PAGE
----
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Indonesia earthquake

The earthquake struck at 1:21 p.m. local time on Monday afternoon. Photo: USGS


The Inertia

A magnitude 6.9 earthquake struck West Java at 1:21 p.m. local time on Monday afternoon. As of this reporting, at least 268 are dead, more than a thousand people are injured, and nearly 200 are missing.

The quake, which hit the Cianjur region, was 6.2 miles deep. The devastation is widespread and catastrophic. More than 22,000 homes were reduced to rubble and nearly 60,000 people have been displaced, according to BNPB Major General Suharyanto (National Agency for Disaster Countermeasure).

The earthquake hit while schools were in session, so many of the victims were kids. “The majority of those who died were children,” West Java’s governor, Ridwan Kamil, told reporters Monday. “So many incidents occurred at several Islamic schools.”

The aid group Save the Children said that more than 50 schools were impacted by the earthquake.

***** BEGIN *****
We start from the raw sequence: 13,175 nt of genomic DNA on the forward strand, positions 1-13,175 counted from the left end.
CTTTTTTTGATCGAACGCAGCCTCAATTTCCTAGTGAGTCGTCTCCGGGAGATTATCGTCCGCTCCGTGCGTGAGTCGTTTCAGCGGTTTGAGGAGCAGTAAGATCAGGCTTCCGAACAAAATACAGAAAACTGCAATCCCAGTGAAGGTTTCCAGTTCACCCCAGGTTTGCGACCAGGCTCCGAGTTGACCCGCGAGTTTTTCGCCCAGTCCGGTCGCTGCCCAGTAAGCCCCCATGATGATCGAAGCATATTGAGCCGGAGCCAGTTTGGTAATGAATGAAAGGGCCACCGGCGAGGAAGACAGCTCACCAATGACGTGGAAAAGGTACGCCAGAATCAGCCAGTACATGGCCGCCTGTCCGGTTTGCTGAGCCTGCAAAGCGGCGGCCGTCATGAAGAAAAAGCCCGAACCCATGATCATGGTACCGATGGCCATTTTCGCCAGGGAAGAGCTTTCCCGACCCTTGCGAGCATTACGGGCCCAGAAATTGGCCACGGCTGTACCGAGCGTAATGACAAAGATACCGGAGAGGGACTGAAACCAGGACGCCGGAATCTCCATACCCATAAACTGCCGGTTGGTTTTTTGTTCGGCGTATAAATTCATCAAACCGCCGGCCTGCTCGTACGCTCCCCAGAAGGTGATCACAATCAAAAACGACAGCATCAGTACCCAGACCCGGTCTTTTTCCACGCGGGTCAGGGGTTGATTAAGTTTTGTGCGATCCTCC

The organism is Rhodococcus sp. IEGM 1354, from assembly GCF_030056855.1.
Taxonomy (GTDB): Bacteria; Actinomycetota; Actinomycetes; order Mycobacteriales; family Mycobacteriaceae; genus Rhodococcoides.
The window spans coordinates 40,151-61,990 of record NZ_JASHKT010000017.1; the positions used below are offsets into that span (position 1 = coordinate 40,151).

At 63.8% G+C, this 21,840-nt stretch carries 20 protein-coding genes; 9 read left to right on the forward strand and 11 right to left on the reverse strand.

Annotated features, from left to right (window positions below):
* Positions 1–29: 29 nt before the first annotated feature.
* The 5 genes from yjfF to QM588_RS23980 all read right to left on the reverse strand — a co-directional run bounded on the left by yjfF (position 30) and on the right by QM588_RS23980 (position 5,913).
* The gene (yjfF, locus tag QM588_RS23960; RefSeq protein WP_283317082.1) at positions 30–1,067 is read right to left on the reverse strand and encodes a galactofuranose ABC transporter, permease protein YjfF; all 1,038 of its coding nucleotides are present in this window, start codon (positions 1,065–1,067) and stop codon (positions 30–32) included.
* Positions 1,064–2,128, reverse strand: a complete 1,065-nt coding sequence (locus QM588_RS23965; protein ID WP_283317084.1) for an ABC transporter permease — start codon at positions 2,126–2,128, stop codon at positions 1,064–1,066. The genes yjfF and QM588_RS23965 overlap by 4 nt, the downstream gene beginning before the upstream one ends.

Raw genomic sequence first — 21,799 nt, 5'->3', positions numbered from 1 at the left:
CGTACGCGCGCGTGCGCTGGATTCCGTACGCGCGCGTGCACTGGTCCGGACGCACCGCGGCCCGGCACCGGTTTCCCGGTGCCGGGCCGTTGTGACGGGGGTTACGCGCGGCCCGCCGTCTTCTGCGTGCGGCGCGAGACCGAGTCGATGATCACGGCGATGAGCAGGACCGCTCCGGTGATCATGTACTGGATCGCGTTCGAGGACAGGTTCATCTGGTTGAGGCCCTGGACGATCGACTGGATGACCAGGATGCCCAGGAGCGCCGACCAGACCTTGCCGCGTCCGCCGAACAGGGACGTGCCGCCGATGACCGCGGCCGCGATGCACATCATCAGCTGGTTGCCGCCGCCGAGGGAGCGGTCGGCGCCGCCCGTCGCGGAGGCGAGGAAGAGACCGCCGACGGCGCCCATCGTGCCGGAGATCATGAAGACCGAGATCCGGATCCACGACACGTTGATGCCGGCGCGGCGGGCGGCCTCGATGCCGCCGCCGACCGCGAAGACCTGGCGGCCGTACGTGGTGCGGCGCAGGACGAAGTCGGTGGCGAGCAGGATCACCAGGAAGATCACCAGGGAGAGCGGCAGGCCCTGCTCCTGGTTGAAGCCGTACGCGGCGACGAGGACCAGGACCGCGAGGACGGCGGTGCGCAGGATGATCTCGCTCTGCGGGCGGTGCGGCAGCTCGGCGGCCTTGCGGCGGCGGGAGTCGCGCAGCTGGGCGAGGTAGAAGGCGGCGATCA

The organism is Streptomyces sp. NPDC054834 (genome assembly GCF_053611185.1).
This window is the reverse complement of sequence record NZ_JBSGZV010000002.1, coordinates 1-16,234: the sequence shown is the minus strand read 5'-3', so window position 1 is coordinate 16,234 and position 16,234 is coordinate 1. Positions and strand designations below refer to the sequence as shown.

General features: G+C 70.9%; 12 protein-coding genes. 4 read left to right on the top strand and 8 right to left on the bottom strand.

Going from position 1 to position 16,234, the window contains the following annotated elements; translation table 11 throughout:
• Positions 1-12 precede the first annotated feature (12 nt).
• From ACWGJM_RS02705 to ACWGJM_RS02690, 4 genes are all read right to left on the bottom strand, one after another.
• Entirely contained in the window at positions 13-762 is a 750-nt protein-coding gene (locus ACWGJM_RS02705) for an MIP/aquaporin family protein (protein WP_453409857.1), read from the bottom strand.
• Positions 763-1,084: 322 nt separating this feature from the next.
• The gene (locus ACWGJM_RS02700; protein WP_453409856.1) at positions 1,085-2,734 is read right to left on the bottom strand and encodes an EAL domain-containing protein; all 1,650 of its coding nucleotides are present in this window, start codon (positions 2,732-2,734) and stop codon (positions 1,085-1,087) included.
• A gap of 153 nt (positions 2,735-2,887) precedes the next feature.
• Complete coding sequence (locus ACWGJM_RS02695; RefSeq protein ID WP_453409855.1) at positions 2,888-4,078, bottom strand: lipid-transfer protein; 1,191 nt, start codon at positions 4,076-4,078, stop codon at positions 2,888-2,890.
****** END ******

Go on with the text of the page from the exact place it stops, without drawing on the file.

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Officials told reporters that there are still an unknown number of people trapped in the rubble in the region. Locals and workers alike are in the process of attempting to dig them out.

Earthquakes are not uncommon in the area, as Indonesia sits in the “Ring of Fire,” which is one of the most seismically active areas in the world. Most notably, the 9.1 magnitude earthquake in 2004 off Sumatra caused a tsunami that killed an estimated 226,000 people. More recently, a magnitude 7.8 earthquake hit 500 miles west of Padang.

 

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